AstraZeneca to trial COVID vaccine combination with Russia’s Sputnik V

Being able to combine different COVID-19 vaccines may be helpful to improve protection and/or to improve vaccine accessibility, the company said

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Britain’s AstraZeneca said on Friday (December 11) that it would combine its COVID-19 vaccine with Russia’s vaccine Sputnik V in a clinical trial programme that will involve persons aged 18 years and above.

“Today, we announce a clinical trial programme to assess safety and immunogenicity of a combination of AZD1222, developed by AstraZeneca and Oxford University, and Sputnik V, developed by Russian Gamaleya Research institute,” AstraZeneca said in a statement.

“Being able to combine different COVID-19 vaccines may be helpful to improve protection and/or to improve vaccine accessibility. This is why it is important to explore different vaccine combinations to help make immunisation programmes more flexible, by allowing physicians greater choice at the time of administering vaccines. It is also likely that combining vaccines may lead to improved immunity over a longer period of time,” the company said on its website.

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According to the company, “To overcome the COVID-19 pandemic, more than one vaccine will be needed… Assessing different types of COVID-19 vaccines in combination could help unlock synergies in protection and improve vaccine accessibility and could provide an additional approach to help overcome this deadly virus.”

Last month, Sputnik V said, “Sputnik V is happy to share one of its two human adenoviral vectors with AstraZeneca to increase the efficacy of (the) AstraZeneca vaccine. Using two different vectors for two vaccine shots will result in higher efficacy than using the same vector for two shots.”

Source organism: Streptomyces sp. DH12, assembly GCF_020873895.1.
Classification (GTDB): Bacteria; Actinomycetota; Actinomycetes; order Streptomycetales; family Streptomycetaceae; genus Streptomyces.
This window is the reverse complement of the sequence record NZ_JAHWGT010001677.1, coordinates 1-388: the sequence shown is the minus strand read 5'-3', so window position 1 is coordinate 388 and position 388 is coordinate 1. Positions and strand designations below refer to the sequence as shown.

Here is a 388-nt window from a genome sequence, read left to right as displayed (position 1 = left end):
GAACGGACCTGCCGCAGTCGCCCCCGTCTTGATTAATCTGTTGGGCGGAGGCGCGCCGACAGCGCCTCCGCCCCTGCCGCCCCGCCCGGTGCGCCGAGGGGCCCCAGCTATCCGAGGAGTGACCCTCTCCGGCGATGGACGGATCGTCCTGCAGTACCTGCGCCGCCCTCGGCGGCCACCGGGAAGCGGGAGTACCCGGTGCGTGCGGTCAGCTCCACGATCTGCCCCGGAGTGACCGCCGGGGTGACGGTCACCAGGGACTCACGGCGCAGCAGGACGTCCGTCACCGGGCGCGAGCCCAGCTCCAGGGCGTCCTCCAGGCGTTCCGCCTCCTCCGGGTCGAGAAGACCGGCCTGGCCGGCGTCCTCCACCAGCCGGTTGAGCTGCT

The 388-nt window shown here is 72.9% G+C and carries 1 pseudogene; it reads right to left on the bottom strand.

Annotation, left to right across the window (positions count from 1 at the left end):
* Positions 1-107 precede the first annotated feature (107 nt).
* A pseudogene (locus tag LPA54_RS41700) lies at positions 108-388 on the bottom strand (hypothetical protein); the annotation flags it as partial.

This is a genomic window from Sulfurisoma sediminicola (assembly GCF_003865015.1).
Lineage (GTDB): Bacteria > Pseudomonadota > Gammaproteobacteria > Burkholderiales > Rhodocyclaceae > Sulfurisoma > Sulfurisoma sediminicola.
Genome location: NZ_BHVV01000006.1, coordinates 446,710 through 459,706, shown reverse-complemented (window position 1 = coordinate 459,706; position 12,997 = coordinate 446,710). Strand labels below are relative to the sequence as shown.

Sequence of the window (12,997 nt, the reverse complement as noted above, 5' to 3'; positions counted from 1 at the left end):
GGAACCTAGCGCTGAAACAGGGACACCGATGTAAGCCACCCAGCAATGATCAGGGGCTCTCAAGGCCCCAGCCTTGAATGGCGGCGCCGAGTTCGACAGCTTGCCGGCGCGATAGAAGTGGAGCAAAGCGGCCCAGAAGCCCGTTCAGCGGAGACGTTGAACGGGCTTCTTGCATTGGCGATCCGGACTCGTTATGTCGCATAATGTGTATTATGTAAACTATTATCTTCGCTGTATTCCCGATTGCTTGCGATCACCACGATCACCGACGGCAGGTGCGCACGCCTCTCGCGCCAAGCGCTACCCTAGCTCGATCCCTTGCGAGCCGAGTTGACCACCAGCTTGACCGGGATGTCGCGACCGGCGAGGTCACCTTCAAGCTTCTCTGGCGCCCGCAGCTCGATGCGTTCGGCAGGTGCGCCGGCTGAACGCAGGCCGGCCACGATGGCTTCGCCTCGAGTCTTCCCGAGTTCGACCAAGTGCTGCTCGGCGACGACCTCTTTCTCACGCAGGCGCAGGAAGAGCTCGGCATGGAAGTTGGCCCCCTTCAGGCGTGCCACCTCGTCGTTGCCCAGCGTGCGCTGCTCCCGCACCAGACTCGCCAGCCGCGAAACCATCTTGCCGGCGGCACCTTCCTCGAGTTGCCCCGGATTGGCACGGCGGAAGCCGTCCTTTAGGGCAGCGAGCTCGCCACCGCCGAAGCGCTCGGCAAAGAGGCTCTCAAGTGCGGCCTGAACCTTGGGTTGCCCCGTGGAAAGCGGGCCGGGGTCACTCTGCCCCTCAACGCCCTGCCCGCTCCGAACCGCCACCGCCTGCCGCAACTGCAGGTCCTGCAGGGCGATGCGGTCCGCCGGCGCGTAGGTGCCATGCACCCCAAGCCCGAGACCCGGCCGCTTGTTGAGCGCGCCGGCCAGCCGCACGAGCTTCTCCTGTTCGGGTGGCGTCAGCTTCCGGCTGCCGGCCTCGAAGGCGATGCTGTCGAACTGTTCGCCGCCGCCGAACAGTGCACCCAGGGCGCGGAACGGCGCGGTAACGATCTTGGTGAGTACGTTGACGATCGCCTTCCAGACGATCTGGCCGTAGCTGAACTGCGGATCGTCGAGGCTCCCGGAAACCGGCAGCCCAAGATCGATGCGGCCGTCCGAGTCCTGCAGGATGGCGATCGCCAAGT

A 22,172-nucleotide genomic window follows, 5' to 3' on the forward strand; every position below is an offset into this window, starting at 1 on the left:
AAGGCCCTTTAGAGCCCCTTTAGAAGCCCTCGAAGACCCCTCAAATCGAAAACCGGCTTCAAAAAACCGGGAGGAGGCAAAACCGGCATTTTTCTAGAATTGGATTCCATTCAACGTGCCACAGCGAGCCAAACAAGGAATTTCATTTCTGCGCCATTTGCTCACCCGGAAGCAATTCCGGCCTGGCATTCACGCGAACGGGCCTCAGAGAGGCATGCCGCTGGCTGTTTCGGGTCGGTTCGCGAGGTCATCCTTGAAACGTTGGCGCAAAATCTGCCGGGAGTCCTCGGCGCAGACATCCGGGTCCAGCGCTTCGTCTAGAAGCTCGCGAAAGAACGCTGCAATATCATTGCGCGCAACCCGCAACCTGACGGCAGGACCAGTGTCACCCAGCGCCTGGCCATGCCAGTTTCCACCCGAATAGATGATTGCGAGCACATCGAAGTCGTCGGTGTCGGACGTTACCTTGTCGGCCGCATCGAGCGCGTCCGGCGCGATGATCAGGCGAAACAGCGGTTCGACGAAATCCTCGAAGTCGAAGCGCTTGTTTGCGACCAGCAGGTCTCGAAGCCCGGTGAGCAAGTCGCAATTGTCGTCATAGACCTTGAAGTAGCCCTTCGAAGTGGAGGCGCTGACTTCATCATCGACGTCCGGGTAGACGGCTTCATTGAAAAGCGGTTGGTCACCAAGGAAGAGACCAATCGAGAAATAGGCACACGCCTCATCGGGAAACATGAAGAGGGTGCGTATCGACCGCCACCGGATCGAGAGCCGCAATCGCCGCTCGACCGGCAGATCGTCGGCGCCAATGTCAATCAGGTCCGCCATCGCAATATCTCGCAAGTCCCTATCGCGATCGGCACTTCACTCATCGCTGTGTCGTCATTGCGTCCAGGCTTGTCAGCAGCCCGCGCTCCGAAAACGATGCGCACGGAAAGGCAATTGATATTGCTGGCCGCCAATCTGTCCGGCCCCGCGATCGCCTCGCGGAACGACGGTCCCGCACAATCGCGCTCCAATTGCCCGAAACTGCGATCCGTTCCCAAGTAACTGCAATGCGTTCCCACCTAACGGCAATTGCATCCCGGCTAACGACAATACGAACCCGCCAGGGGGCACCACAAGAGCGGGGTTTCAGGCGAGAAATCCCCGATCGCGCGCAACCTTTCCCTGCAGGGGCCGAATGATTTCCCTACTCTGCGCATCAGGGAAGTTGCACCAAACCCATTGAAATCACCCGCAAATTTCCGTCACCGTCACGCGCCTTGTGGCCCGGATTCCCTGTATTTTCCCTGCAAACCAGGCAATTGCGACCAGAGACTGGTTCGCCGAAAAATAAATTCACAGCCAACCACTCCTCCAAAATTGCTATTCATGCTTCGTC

AstraZeneca’s vaccine efficacy is 70.4%, according to the company, while Sputnik V has claimed its vaccine to be 92% effective.

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On December 8, AstraZeneca said, “Results of an interim analysis of the Phase III programme conducted by Oxford University with AZD1222, peer-reviewed and published in The Lancet today, demonstrated that the vaccine is safe and effective at preventing symptomatic COVID-19 and that it protects against severe disease and hospitalisation.”

It added, “The interim analysis for efficacy was based on 11,636 participants accruing 131 symptomatic infections from the Phase III UK and Brazil trials conducted by Oxford University.”

Further, it stated, “As announced on 23 November 2020, the primary efficacy endpoint of the programme statistical plan, based on the pooling of two dosing regimens, showed that the vaccine is 70.4% effective at preventing symptomatic COVID-19 occurring more than 14 days after receiving two doses of the vaccine. A secondary efficacy endpoint of prevention of severe disease demonstrated no cases of severe infections or hospitalisations in the vaccine group.”

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